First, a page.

This is the time of year when most homeowners spend a good deal of time mowing and trimming the lawn, pruning trees and shrubs, trimming hedges, and doing many other chores that involve working with power-driven lawn mowers, edgers, trimmers and similar pieces of motor-driven yard equipment. These tools go a long way toward transforming drudgery into a pleasant outdoor chore, but they can also cause serious injury if carelessly treated or not properly handled by someone unfamiliar with safe operating practices.

Probably the most important safety rule to follow when using any power-driven tool or appliance is to read the operating manual carefully and be sure you understand it. Many accidents occur because of simple ignorance -- not knowing how to use the machine properly. The user should be thoroughly familiar with what its various controls and adjustments are for, and with how they can be changed or regulated when necessary.

Equally important is knowing how to keep the tool in proper working order, what to do when minor problems develop. Regular preventive maintanence -- lubrication, sharpening, adjusting of drive belts, replacing of worn parts and similar care -- is just as important for safety reasons as it is for proper operating efficiency, because a properly maintained yard machine is less likely to cause accidents due to forcing or overloading, or due to something letting go or falling off while the tool is in use.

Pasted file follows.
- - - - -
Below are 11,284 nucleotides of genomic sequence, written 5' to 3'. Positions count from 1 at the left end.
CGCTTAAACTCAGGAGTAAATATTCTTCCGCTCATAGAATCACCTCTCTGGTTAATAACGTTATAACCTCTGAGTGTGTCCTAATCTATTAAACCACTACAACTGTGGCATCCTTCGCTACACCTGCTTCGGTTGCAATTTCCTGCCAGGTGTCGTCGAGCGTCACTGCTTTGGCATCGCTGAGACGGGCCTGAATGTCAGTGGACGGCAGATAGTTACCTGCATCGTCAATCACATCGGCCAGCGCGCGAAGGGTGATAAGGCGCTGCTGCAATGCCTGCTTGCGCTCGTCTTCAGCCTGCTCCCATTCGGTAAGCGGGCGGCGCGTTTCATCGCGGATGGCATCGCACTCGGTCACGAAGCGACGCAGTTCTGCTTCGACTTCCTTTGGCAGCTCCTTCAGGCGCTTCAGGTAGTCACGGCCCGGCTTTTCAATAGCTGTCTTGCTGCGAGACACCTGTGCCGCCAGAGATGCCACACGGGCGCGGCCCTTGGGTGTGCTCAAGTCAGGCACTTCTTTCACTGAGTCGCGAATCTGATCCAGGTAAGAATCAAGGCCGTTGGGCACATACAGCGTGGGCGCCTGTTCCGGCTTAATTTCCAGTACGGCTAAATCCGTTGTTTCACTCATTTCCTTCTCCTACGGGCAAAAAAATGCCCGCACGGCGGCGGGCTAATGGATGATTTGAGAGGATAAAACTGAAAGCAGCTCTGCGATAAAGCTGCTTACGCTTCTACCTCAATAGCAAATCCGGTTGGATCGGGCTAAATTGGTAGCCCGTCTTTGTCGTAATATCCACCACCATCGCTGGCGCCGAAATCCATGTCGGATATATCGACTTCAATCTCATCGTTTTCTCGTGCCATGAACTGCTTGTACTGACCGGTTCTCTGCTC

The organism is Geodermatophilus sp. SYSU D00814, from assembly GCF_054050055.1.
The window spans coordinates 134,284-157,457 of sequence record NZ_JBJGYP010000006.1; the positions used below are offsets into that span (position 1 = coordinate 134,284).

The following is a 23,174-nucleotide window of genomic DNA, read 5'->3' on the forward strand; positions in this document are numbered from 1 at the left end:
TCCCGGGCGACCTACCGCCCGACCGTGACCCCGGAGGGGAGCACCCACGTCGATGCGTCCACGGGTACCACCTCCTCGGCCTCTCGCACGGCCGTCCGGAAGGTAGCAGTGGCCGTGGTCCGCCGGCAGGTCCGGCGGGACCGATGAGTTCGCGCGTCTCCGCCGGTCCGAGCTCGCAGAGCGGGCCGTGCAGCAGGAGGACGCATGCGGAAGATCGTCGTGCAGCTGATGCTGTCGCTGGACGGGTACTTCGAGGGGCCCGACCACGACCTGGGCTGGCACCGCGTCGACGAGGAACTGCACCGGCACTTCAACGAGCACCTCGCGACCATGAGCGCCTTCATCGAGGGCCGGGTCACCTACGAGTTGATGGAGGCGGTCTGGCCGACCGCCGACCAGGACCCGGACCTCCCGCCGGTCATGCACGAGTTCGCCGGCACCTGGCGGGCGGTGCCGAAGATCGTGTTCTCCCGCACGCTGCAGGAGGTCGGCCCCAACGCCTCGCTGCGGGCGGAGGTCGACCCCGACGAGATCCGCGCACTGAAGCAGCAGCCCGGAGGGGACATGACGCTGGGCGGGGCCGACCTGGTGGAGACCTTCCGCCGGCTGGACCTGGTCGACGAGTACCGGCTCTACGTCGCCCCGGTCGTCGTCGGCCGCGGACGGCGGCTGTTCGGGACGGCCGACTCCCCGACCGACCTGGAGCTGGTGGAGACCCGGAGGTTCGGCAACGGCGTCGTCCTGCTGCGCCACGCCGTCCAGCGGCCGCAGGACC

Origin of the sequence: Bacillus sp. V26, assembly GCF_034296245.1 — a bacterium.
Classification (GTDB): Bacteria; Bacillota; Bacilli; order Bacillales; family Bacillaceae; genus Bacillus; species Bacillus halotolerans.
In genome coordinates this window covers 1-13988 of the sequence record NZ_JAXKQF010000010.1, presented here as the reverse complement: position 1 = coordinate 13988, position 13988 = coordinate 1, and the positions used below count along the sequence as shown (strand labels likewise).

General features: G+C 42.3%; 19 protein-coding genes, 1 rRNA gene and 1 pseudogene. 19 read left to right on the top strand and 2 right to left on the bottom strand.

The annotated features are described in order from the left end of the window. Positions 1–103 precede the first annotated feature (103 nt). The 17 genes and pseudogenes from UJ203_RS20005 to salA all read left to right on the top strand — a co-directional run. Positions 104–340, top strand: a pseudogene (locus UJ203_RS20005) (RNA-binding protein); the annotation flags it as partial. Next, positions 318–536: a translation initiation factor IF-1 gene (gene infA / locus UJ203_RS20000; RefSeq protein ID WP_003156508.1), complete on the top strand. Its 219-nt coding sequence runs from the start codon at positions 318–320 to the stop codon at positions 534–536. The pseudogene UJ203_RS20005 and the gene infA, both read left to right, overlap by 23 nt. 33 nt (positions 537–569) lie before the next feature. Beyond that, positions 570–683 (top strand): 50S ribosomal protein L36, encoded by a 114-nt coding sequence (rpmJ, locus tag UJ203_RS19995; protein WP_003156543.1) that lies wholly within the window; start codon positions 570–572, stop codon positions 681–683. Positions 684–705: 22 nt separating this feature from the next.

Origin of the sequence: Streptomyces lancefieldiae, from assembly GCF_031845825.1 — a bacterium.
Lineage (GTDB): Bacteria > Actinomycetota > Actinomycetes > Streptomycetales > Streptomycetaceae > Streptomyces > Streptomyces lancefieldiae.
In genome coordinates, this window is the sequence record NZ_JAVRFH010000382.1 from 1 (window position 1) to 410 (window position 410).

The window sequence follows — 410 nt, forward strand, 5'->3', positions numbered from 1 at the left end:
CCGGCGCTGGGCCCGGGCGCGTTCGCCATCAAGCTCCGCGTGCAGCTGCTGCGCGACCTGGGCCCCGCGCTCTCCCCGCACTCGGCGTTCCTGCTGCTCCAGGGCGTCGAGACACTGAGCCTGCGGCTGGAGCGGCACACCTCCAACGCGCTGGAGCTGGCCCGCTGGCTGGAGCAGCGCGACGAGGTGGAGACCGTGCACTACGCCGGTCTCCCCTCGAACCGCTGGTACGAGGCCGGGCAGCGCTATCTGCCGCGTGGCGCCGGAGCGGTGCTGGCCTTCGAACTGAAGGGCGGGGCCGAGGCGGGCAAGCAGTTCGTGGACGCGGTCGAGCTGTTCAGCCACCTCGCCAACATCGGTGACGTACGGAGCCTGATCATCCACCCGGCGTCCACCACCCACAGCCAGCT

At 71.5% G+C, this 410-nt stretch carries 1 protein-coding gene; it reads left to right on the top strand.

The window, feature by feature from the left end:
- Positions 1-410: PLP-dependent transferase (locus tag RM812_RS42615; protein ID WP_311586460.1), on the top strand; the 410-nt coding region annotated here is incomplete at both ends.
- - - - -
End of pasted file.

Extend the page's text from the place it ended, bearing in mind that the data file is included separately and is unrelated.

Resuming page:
Tools powered by a gasoline engine require extra care to protect against fire or explosion while pouring fuel or refilling the tank. Make sure the gasoline is stored in an approved container outside the house, and in a place where children cannot get at it. Never refuel when there are flames or lit cigarettes nearby, and do your filling on a paved area where spills can be easily washed away. Try to avoid overflowing the tank when you fill, but if you do spill some, wipe up the excess before starting the engine.

Users of electrically powered mowers, trimmers and other tools do not have to worry about gasoline, but they must take extra precautions to avoid damage to the long extension cords often used with these tools. In addition, they should avoid using them when the ground is wet. Clippers or trimmers should never be used on wet foliage or plants. If the tool is not double insulated and has a three-prong grounded plug, make sure any extension cords are also three-conductor cords with grounded plugs at each end.

Power mowers are probably the most widely used of all outdoor power tools, and they are probably responsible for more accidents than any others piece of equipment around the house. A few of those accidents are undoubtedly due to faulty design or poor construction, but most accidents occur because of ignorance or carelessness. Here are some rules every operator of a rotary power mower should keep in mind:

1. Before using a power mower make sure the blade is clean and properly sharpened: A dull blade is not only harder on the grass, it is also more likely to "throw" things out the chute. Also, make sure all bolts, screws and other fasteners are tight.